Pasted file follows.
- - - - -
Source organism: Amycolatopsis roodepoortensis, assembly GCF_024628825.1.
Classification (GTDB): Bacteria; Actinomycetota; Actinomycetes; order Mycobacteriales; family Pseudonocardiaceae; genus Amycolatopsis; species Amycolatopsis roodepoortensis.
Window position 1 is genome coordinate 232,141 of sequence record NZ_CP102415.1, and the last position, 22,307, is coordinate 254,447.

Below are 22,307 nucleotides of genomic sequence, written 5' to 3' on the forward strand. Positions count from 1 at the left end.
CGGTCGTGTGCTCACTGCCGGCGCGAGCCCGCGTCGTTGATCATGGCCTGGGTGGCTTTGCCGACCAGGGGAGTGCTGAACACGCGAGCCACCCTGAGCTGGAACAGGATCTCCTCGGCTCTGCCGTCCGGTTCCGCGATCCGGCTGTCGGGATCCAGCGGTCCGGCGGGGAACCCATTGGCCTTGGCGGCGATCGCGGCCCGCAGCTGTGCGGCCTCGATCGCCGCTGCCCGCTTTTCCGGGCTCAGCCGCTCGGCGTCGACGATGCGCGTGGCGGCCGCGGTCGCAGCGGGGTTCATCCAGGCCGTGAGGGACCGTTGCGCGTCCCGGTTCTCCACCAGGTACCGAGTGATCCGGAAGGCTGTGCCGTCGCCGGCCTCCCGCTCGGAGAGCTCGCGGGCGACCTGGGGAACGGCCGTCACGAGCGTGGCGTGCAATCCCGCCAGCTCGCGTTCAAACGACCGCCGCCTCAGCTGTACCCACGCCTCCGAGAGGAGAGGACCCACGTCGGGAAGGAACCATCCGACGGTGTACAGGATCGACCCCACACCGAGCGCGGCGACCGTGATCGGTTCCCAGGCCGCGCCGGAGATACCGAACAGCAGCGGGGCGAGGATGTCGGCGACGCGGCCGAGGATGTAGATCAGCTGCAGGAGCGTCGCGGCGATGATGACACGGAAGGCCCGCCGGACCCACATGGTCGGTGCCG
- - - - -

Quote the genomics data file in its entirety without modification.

Source organism: Amycolatopsis roodepoortensis, assembly GCF_024628825.1.
Classification (GTDB): Bacteria; Actinomycetota; Actinomycetes; order Mycobacteriales; family Pseudonocardiaceae; genus Amycolatopsis; species Amycolatopsis roodepoortensis.
Window position 1 is genome coordinate 232,141 of sequence record NZ_CP102415.1, and the last position, 22,307, is coordinate 254,447.

Below are 22,307 nucleotides of genomic sequence, written 5' to 3' on the forward strand. Positions count from 1 at the left end.
CGGTCGTGTGCTCACTGCCGGCGCGAGCCCGCGTCGTTGATCATGGCCTGGGTGGCTTTGCCGACCAGGGGAGTGCTGAACACGCGAGCCACCCTGAGCTGGAACAGGATCTCCTCGGCTCTGCCGTCCGGTTCCGCGATCCGGCTGTCGGGATCCAGCGGTCCGGCGGGGAACCCATTGGCCTTGGCGGCGATCGCGGCCCGCAGCTGTGCGGCCTCGATCGCCGCTGCCCGCTTTTCCGGGCTCAGCCGCTCGGCGTCGACGATGCGCGTGGCGGCCGCGGTCGCAGCGGGGTTCATCCAGGCCGTGAGGGACCGTTGCGCGTCCCGGTTCTCCACCAGGTACCGAGTGATCCGGAAGGCTGTGCCGTCGCCGGCCTCCCGCTCGGAGAGCTCGCGGGCGACCTGGGGAACGGCCGTCACGAGCGTGGCGTGCAATCCCGCCAGCTCGCGTTCAAACGACCGCCGCCTCAGCTGTACCCACGCCTCCGAGAGGAGAGGACCCACGTCGGGAAGGAACCATCCGACGGTGTACAGGATCGACCCCACACCGAGCGCGGCGACCGTGATCGGTTCCCAGGCCGCGCCGGAGATACCGAACAGCAGCGGGGCGAGGATGTCGGCGACGCGGCCGAGGATGTAGATCAGCTGCAGGAGCGTCGCGGCGATGATGACACGGAAGGCCCGCCGGACCCACATGGTCGGTGCCG